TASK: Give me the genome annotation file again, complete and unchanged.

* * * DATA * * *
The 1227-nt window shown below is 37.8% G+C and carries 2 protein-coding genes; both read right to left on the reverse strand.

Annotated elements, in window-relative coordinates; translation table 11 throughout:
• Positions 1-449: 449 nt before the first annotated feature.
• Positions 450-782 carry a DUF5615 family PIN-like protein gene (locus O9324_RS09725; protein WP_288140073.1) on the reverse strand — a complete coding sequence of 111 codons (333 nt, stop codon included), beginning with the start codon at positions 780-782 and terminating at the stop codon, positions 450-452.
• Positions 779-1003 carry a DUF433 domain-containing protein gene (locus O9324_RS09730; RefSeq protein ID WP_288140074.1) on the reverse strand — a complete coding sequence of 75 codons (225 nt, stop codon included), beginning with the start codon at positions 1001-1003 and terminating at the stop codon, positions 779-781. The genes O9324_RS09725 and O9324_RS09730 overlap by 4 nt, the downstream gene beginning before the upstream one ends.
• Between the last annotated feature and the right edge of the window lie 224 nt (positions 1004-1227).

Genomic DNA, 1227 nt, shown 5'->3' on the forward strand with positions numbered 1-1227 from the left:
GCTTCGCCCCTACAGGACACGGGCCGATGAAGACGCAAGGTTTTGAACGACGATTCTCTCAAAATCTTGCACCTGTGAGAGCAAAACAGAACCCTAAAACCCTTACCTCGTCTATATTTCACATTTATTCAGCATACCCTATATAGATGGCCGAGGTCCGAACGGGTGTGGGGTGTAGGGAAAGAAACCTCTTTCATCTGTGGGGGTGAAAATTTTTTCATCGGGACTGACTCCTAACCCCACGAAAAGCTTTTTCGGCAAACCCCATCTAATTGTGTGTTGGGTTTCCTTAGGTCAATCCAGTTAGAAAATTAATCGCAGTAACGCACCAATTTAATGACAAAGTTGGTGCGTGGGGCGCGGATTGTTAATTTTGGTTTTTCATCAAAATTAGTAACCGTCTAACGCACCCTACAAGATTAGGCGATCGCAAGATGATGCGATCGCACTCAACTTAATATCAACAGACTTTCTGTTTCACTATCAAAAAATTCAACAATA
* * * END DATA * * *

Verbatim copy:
The 1227-nt window shown below is 37.8% G+C and carries 2 protein-coding genes; both read right to left on the reverse strand.

Annotated elements, in window-relative coordinates; translation table 11 throughout:
• Positions 1-449: 449 nt before the first annotated feature.
• Positions 450-782 carry a DUF5615 family PIN-like protein gene (locus O9324_RS09725; protein WP_288140073.1) on the reverse strand — a complete coding sequence of 111 codons (333 nt, stop codon included), beginning with the start codon at positions 780-782 and terminating at the stop codon, positions 450-452.
• Positions 779-1003 carry a DUF433 domain-containing protein gene (locus O9324_RS09730; RefSeq protein ID WP_288140074.1) on the reverse strand — a complete coding sequence of 75 codons (225 nt, stop codon included), beginning with the start codon at positions 1001-1003 and terminating at the stop codon, positions 779-781. The genes O9324_RS09725 and O9324_RS09730 overlap by 4 nt, the downstream gene beginning before the upstream one ends.
• Between the last annotated feature and the right edge of the window lie 224 nt (positions 1004-1227).

Genomic DNA, 1227 nt, shown 5'->3' on the forward strand with positions numbered 1-1227 from the left:
GCTTCGCCCCTACAGGACACGGGCCGATGAAGACGCAAGGTTTTGAACGACGATTCTCTCAAAATCTTGCACCTGTGAGAGCAAAACAGAACCCTAAAACCCTTACCTCGTCTATATTTCACATTTATTCAGCATACCCTATATAGATGGCCGAGGTCCGAACGGGTGTGGGGTGTAGGGAAAGAAACCTCTTTCATCTGTGGGGGTGAAAATTTTTTCATCGGGACTGACTCCTAACCCCACGAAAAGCTTTTTCGGCAAACCCCATCTAATTGTGTGTTGGGTTTCCTTAGGTCAATCCAGTTAGAAAATTAATCGCAGTAACGCACCAATTTAATGACAAAGTTGGTGCGTGGGGCGCGGATTGTTAATTTTGGTTTTTCATCAAAATTAGTAACCGTCTAACGCACCCTACAAGATTAGGCGATCGCAAGATGATGCGATCGCACTCAACTTAATATCAACAGACTTTCTGTTTCACTATCAAAAAATTCAACAATA